Did Rhodes’s piece turn #GamerGate around? No.
Did it change a few people’s minds? There is evidence, here on Medium and also on Twitter, that it did. In this culture — on this internet — that’s a small miracle.
There’s a recipe available here, for anyone brave enough to use it: strong arguments presented in good faith not to our allies but to our actual opponents. I use the word “brave” very consciously, because I believe this is just about the most dangerous kind of writing and thinking you can do.
What if someone wrote a piece just like Rhodes’s, addressed not to disgruntled video gamers but rather to anthropogenic climate change deniers? What if the writer took seriously the claims of the smartest skeptics? What if she schooled herself so completely in their arguments, their data, that she was able to articulate their objections to the scientific consensus even better than they themselves could?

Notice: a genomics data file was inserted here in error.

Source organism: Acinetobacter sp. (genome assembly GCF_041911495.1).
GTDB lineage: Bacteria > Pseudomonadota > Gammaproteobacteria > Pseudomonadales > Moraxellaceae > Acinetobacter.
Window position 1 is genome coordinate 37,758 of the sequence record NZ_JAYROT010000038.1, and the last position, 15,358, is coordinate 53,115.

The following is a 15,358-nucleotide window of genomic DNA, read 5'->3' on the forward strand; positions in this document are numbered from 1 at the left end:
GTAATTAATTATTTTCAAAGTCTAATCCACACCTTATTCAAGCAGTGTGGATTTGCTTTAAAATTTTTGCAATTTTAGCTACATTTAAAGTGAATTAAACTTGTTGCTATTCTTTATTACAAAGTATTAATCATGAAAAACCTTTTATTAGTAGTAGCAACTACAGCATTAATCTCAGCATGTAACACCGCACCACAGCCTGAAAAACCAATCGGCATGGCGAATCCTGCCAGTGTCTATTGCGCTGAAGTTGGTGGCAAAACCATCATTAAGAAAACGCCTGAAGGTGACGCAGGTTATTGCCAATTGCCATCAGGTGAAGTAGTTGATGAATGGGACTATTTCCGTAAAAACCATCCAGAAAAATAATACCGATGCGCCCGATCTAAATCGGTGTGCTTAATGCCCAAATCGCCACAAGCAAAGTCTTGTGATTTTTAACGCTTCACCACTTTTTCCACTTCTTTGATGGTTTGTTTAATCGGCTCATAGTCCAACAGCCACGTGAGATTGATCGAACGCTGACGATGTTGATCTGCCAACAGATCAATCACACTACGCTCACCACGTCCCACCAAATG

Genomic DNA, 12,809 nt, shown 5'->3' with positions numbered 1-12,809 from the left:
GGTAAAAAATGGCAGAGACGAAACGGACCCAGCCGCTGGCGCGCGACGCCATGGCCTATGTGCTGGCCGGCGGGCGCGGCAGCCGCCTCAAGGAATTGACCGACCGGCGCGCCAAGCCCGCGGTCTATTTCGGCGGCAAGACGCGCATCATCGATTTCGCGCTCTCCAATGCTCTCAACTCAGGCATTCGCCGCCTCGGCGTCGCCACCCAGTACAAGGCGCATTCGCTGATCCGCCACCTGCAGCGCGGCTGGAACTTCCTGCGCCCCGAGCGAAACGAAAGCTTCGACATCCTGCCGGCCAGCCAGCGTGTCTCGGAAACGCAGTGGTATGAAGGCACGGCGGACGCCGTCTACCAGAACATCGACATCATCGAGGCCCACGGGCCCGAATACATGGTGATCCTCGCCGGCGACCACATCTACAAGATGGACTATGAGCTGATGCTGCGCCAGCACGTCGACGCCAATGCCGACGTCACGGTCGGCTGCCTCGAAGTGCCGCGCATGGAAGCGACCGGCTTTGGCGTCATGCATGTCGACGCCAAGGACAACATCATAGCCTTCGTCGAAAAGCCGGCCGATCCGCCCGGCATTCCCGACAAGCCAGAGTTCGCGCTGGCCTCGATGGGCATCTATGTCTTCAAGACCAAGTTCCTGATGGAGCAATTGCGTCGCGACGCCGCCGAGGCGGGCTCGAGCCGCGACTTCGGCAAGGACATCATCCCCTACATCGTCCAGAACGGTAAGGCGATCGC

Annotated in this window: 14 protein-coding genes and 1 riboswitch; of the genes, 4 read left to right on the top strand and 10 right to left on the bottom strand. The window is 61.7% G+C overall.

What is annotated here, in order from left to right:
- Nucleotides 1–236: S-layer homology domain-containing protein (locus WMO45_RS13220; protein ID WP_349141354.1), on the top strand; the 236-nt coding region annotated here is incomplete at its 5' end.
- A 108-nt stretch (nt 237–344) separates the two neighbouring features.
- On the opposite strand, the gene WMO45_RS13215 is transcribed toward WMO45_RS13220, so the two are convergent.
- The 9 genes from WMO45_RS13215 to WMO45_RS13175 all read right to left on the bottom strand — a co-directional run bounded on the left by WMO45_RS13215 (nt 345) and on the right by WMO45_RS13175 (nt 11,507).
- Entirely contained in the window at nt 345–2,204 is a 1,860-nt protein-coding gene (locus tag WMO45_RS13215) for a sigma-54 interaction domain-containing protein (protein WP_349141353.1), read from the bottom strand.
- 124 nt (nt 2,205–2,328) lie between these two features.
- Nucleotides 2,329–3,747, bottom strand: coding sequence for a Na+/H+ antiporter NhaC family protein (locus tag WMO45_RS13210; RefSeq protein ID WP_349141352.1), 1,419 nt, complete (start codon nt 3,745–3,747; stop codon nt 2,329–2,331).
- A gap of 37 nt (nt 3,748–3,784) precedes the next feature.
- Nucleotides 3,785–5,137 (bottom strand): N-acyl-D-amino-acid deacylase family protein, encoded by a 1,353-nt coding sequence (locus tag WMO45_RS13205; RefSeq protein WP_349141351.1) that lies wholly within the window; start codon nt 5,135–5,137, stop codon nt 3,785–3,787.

What if she emerged agreeing with them?
This kind of writing is dangerous because it goes beyond (mere) argumentation; it becomes immersion, method acting, dual-booting. To make your argument strong, you have to make your opponent’s argument stronger. You need sharp thinking and compelling language, but you also need close attention and deep empathy. I don’t mean to be too woo-woo about it, but truly, you need love. The overall sensibility is closer to caregiving than to punditry.
Anyway. Rhodes’s piece is just one small contribution to a big argument, and it’s an argument about video game culture. This isn’t police militarization we’re talking about here, or gun laws, or climate change, or any of the truly tough stuff that reliably wrenches us apart.
But it is something.
All I can say is that, for a moment, reading Rhodes’s piece, I thought:
We can speak to one another. We really can.